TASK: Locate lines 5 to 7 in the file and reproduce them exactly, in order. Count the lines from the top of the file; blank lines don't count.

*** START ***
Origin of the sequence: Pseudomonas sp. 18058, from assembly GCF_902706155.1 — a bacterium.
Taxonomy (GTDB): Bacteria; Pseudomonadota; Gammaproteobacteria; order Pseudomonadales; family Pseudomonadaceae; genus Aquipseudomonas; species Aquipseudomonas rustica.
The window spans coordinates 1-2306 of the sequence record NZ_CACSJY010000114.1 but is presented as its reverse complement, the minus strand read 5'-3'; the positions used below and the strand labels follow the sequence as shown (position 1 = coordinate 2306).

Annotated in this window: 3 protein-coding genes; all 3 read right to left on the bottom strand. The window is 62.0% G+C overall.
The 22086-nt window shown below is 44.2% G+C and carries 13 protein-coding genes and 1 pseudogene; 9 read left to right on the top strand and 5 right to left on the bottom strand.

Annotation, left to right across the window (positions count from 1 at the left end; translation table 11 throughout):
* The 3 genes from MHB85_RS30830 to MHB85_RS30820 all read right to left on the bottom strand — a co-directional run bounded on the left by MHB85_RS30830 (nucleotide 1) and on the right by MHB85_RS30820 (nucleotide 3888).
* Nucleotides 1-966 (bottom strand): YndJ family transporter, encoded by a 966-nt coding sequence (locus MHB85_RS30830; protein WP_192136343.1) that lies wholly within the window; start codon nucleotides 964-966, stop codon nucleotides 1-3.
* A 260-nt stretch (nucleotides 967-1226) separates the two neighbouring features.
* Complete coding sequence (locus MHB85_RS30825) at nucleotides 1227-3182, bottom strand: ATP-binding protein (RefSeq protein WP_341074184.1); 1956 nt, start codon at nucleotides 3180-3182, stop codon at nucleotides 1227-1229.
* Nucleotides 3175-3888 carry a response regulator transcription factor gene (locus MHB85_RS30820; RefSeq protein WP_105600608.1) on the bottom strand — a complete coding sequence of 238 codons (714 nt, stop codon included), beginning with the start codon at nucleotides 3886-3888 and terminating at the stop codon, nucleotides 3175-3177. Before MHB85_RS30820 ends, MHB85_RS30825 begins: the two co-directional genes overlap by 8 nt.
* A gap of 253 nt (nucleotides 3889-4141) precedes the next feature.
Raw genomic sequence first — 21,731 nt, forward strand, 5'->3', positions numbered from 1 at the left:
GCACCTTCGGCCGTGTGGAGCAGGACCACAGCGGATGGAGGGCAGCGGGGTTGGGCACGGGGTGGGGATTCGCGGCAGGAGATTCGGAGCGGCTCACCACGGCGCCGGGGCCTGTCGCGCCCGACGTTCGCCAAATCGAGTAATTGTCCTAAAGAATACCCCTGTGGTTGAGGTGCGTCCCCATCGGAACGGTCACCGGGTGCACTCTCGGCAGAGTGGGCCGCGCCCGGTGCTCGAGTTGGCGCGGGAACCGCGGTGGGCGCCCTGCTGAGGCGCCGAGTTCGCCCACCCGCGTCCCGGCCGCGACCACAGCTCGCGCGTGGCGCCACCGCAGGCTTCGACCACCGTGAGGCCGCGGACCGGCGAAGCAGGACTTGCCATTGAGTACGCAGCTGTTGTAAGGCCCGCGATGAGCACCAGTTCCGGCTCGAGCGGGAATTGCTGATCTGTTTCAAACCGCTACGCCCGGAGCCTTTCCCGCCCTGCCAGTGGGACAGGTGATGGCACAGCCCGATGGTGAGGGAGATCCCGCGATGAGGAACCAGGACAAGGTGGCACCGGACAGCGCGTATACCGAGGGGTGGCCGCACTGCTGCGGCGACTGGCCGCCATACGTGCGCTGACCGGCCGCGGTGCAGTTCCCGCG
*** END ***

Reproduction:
The 22086-nt window shown below is 44.2% G+C and carries 13 protein-coding genes and 1 pseudogene; 9 read left to right on the top strand and 5 right to left on the bottom strand.

Annotation, left to right across the window (positions count from 1 at the left end; translation table 11 throughout):
* The 3 genes from MHB85_RS30830 to MHB85_RS30820 all read right to left on the bottom strand — a co-directional run bounded on the left by MHB85_RS30830 (nucleotide 1) and on the right by MHB85_RS30820 (nucleotide 3888).